Posts tagged ‘trigonometry’

Angle of Opportunity

My wife and I noticed that one of our sons has been getting his pants wet while urinating. He’s 8; these things happen. But when it occurred twice on consecutive days, we had reason for concern. When we inquired, he explained, “Sometimes when I start to pee, I hit the back of the seat. So I push my penis down, but then I hit the front of the toilet, and the pee ricochets and gets my pants wet.”

My wife began to pursue a line of investigative questioning, but I stopped her. “This is just simple geometry,” I explained.

I could have predicted my wife’s reaction. She said:

Not everything has to be a math problem. Especially this.

Even if that were true (it’s not), this situation still begs for some trigonometric analysis.

I’m just over 6 feet tall, so my fire hose is approximately 20″ above the toilet when I urinate. As shown in Figure A, when I stand a reasonable horizontal distance from the commode, my angle of opportunity is approximately 30°.

Adult Peeing

Figure A.

My son, on the other hand, barely clears 4 feet. His water gun is less than 6″ above the toilet when he urinates, so his angle of opportunity is a mere 20°, as illustrated in Figure B.

Kid Peeing

The images clearly indicate why mothers tell their sons (and husbands), “Stand closer to the toilet when you go!” Doing so increases the angle of opportunity and thus decreases the likelihood of a “clean-up in Aisle 3.”

But more importantly, the above images and some quick trig calculations show that an adult male — who probably has greater control than a young boy, anyway — also has a 50% greater range through which to aim when making a deposit.

Upon completing my explanation, I turned to my son. “Though it may be harder for you to hit the mark, that doesn’t excuse peeing on your pants. I think you need to be more careful.”

I then addressed my wife. “I also think we need to cut him a little slack on this one.”

“And I think,” she said, “that you are absolutely unbelievable.”

With that, she excused herself.

I’m not sure where she went, but I suspect it was to text one of her friends about how lucky she was: not only is her husband good at math, but he can apply it in extremely esoteric situations.

Rather remarkably, there has actually been serious scientific investigation into this phenomenon:

More importantly, there are a number of jokes at the intersection of math and urination:

Why do statisticians choose the last urinal?
Because there’s only a 50% change of being splashed by someone else.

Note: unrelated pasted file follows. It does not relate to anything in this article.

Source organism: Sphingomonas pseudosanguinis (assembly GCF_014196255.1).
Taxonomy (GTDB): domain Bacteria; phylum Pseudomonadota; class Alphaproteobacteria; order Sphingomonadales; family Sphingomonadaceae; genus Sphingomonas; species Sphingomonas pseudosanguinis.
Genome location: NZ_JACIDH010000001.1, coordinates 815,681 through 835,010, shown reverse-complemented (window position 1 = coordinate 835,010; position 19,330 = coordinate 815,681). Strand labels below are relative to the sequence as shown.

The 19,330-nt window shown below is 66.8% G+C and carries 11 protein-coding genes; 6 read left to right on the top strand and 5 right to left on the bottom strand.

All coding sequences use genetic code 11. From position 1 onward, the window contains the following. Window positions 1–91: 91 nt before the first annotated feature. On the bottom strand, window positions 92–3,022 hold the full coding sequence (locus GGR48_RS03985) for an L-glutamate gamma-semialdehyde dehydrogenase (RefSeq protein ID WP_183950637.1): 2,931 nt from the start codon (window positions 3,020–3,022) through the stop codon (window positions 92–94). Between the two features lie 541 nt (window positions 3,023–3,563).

What’s in the toilet of the math department restroom?
A natural log.

What does a mathematician call a toilet seat?
An ass-toroid.

February 25, 2016 at 9:32 am 2 comments

Mathematical Finances

Got a bead of sweat running down your forehead as you frantically race to complete your 1040? Here are a few math finance jokes to relieve the stress.

Financial Trigonometry: If someone asks you to cosine, don’t sine! Instead, go off on a tangent! That’ll save you $40,000!

Financial Algebra: My wife leaves Houston at 8:39 a.m. on a plane bound for Albuquerque. She arrives at 9:42 a.m. and spends the next three days at a hotel with my best man. If she then decides to leave me for him, how long will it take me to pay off the Visa bill from this trip of infidelity, assuming an annual percentage rate of 18.5%? 

Financial Formula: Easiest way to determine your cost of living? Take your income, then add 10%.

And just in case you needed another reason to never trust a financial mathematician…

A pure mathematician asks, “Would $30,000 be too much?”

An applied mathematician asks, “How about $60,000?”

And a financial mathematician says, “How about $300,000? That’d be $135,000 for me, $135,000 for you, and $30,000 for a pure mathematician to do the work.”

April 15, 2013 at 7:00 am Leave a comment


About MJ4MF

The Math Jokes 4 Mathy Folks blog is an online extension to the book Math Jokes 4 Mathy Folks. The blog contains jokes submitted by readers, new jokes discovered by the author, details about speaking appearances and workshops, and other random bits of information that might be interesting to the strange folks who like math jokes.

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